Broadband News

BT declares half way point reached for Superfast Surrey project

The BDUK project for Surrey set an ambitious goal with wording like 'within a whisker of 100% fibre broadband availability back in 2012 when the contract was signed. Now some eighteen months later BT is pleased to announce the project is at the half way point and the latest cabinet to go live is one in Virginia Water (orders accepted from next week).

Including the commercial footprint there are 348 green street cabinets with a FTTC twin in Surrey, but another 272 are to be added by the end of the project in 2014. In terms of installing fibre 391km will have been installed by the completion, bringing fibre out of the exchanges closer to the home where it has hidden for many years.

The coverage figure is described as 99% homes and businesses to have access to a fibre based solution by the end of 2014. The number who will get superfast speeds will be less, and will vary greatly from area to area, since there is no single template that UK towns and villages are constructed from. Looking at Oxted which is just outside the M25, our estimate is that 91% of premises will get a speed of 24 Mbps or faster, and with just one street cabinet left to enable Oxted is almost job done. The remaining cabinet (PCP 10) serves properties around RH8 0DH (De Tillens Lane) and with reporting traffic lights and excavations to get power to it then Oxted is very close to completion. Our maps reveal some overlap with Virgin Media, and just a handful of EO lines.

The BT progress report still mentioned FTTP as a solution, and it is possible that parts of Surrey will get native FTTP (i.e. available at same prices for same speeds as FTTC services, but with option of faster speeds), we have asked for hints on which areas. The age old problem of Exchange Only connections (where a line goes directly to the exchange without an intervening cabinet) will obviously have to be solved, and we know for some exchanges in Surrey, new PSTN with fibre twins are appearing in areas to serve these clusters.


Tell BT to hurry up roll out vectoring!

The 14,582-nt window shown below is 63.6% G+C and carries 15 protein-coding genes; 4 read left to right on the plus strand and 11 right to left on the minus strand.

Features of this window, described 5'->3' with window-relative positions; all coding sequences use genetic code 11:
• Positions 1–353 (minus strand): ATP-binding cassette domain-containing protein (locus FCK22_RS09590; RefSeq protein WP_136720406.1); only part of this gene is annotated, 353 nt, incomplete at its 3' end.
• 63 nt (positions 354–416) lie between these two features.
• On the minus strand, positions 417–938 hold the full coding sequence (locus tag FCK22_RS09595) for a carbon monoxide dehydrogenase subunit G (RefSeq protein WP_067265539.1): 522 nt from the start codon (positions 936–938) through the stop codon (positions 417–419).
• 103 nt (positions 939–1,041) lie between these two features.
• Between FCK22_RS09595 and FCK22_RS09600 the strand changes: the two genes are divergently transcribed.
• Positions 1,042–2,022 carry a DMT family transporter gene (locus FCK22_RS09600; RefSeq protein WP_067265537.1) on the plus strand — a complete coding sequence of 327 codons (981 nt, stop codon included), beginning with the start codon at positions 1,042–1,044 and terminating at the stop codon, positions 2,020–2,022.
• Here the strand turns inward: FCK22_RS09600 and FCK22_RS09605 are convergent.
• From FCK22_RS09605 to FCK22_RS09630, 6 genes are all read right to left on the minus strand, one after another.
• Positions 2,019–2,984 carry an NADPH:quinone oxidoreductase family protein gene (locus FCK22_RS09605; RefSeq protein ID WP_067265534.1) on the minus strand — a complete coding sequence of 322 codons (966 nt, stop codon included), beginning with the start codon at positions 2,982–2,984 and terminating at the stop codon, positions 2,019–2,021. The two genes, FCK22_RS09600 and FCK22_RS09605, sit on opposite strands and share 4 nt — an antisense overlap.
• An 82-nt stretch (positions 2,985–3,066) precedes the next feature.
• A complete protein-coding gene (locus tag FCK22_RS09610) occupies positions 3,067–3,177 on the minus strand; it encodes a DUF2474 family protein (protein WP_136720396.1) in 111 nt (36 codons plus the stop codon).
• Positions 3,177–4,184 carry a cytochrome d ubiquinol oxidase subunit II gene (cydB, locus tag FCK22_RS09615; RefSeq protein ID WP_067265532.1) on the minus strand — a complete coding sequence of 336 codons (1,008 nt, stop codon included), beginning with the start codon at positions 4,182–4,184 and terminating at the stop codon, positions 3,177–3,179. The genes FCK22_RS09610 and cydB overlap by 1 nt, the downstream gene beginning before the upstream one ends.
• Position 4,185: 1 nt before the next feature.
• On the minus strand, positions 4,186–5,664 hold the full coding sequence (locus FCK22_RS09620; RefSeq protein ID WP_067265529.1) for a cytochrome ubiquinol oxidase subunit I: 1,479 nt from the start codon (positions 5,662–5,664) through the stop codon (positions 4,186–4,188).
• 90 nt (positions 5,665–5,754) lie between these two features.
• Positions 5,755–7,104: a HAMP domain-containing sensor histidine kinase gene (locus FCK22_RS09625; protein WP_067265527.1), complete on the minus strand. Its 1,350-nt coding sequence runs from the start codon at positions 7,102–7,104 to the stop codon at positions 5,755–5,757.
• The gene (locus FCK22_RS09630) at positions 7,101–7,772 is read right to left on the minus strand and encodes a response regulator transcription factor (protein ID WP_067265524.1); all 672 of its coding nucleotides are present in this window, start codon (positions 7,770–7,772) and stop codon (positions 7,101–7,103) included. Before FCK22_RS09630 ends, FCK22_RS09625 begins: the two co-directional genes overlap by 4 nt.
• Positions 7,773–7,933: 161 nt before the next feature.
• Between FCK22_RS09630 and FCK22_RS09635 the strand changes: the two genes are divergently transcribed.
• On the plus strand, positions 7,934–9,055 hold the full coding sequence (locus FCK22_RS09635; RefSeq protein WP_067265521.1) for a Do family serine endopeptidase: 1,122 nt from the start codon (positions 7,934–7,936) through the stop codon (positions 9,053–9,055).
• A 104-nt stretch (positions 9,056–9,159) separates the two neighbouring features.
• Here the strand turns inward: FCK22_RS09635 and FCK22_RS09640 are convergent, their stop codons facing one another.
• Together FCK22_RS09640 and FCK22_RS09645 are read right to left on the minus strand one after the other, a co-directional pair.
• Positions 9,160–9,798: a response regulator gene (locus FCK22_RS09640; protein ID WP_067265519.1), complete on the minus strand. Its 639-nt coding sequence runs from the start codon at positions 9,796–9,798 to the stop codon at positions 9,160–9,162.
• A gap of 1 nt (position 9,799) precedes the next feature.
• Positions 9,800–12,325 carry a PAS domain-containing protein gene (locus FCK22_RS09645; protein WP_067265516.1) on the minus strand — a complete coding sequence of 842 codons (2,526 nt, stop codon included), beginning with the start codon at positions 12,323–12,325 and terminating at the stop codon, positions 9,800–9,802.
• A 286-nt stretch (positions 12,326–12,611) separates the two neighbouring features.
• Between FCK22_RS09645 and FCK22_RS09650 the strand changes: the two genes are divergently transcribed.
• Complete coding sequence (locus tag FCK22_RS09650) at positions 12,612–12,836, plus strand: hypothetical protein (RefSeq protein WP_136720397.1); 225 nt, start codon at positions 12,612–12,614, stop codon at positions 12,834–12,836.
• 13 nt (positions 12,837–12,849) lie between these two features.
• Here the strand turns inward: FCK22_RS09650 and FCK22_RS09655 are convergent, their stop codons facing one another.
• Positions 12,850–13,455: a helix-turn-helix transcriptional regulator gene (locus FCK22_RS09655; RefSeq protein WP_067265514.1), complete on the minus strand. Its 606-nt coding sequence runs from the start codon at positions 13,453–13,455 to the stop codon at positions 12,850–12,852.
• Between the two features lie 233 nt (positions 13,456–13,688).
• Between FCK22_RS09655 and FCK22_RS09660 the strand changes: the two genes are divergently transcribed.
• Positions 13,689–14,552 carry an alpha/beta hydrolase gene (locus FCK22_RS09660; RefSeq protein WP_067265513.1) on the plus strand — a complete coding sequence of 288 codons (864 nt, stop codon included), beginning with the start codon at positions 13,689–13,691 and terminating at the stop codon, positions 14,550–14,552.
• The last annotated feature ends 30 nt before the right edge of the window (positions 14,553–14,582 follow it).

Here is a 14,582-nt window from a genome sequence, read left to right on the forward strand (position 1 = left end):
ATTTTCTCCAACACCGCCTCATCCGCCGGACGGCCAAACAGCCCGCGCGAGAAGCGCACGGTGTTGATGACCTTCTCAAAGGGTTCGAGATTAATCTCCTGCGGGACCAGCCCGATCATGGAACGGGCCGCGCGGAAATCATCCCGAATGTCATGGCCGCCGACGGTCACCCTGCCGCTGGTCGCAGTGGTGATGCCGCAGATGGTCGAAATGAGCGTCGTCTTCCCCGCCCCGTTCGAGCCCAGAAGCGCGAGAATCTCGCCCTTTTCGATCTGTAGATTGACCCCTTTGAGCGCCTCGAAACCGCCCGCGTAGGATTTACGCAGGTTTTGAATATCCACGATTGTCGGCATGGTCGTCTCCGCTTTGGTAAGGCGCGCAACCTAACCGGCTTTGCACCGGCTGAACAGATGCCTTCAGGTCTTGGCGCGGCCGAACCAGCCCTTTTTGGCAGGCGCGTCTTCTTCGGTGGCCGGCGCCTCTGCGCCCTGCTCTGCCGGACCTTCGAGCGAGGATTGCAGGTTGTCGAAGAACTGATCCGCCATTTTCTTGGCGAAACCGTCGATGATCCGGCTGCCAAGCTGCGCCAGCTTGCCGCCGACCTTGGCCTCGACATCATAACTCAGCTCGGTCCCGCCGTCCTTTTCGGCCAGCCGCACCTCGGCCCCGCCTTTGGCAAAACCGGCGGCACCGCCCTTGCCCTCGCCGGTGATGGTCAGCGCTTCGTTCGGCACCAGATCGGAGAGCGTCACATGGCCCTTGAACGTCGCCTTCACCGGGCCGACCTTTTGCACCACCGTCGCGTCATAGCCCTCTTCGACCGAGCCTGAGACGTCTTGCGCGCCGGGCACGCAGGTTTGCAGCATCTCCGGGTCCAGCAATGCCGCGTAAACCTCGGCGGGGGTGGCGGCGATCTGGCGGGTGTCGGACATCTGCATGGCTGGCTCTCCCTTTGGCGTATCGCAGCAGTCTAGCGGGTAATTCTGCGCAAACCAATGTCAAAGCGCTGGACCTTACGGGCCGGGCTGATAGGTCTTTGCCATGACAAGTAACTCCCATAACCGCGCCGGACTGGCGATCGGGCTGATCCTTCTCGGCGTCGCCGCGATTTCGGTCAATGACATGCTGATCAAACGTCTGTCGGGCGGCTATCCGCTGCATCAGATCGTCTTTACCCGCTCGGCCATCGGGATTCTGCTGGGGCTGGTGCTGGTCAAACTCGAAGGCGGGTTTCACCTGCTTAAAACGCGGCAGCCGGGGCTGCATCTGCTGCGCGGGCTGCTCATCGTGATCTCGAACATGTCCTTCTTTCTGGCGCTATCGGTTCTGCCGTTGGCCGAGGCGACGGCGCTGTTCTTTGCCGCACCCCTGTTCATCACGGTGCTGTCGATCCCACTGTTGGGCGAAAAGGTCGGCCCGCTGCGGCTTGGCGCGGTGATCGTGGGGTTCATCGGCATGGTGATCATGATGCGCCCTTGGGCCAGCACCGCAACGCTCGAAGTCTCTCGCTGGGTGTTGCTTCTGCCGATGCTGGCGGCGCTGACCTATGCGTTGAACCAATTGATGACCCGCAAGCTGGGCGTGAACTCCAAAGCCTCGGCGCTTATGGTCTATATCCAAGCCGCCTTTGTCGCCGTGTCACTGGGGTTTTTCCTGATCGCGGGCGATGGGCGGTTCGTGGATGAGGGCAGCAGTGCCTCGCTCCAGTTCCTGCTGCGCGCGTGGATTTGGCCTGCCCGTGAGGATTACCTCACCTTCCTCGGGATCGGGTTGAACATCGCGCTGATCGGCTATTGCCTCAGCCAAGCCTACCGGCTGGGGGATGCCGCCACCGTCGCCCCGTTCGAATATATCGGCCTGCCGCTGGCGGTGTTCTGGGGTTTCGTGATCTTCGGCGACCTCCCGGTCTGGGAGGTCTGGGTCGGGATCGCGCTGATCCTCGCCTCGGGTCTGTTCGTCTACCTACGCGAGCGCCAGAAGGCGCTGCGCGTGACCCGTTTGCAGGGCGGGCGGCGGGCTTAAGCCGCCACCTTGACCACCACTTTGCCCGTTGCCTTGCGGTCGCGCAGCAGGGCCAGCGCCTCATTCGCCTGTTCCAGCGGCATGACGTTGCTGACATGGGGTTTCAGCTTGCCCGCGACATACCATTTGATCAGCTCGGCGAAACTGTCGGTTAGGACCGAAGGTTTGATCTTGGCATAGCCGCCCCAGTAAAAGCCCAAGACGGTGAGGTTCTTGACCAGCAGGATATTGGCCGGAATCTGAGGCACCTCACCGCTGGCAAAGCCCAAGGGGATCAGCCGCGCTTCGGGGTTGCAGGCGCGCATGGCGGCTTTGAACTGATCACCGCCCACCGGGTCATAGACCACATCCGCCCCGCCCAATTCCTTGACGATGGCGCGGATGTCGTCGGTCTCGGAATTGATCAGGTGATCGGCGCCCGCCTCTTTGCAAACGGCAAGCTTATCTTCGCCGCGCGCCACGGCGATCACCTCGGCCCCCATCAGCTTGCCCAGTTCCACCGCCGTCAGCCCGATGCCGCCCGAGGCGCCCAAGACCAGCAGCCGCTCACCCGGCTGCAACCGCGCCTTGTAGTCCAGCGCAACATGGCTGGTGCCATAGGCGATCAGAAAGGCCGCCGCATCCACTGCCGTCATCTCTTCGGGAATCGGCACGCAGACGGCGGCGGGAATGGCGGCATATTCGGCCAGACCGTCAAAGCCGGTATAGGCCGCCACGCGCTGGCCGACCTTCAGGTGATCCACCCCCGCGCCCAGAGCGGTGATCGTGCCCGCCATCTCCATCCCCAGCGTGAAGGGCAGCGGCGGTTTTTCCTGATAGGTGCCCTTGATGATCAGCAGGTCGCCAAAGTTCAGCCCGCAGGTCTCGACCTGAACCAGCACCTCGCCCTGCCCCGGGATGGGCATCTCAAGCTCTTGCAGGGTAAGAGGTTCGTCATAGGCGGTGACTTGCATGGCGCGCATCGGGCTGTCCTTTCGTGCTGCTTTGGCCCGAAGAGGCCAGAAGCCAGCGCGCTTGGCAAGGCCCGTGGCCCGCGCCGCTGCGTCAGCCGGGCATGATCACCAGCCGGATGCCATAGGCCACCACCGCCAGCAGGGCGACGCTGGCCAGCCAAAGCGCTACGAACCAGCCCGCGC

• adslmax
  • over 6 years ago

The age-old problem of EO lines is mainly a problem with BT and Ofcom, I never heard of it in other countries.

Most EO lines are relatively short, so setting up the same VDSL cabinet equipment in or near the local exchange will do if people really want to go with copper VDSL. Many local exchange buildings are so big, that setting up new VDSL equipment won't cause crosstalk or noise issues with other stuff.

  • JNeuhoff
  • over 6 years ago

I know of two Surrey exchanges near where I live, Banstead and Mogador, which have had new PCPs installed outside the exchange. I assume these are for EO lines. BDUK roadworks are taking place in a number of nearby locations.

  • Pete__B
  • over 6 years ago

I see NICC doesn't need to bother doing any work on the ANFP for exchange-based VDSL2, as they have already got planned for this year.

JNeuhoff knows it is won't cause any issues, and we all know how good he is at this broadband malarky.

  • WWWombat
  • over 6 years ago

They say that they've done 42,000 premises so far, and hit the half-way point.

That means the remaining 42,000 lines must belong in those 272 cabinets. That's an average of 150 lines per cabinet, so they're definitely getting smaller than the ones labelled viable: those seemed to be 300+ lines.

  • WWWombat
  • over 6 years ago

I am on EO line directly into LSWEY along with another 80 or so and our lines are in excess of 3.2km (which in my opinion is a long line) I didn't hold out much hope of being part of the BDUK programme but recently contractors working on behalf of BT openreach dug 100m plus down a road to the 4 properties of which one is mine. Installed Poly Duct tubing all the way to the small concrete chamber just outside our properties. Fingers crossed that means FTTP? otherwise why would they do this?

  • colbird12
  • over 6 years ago

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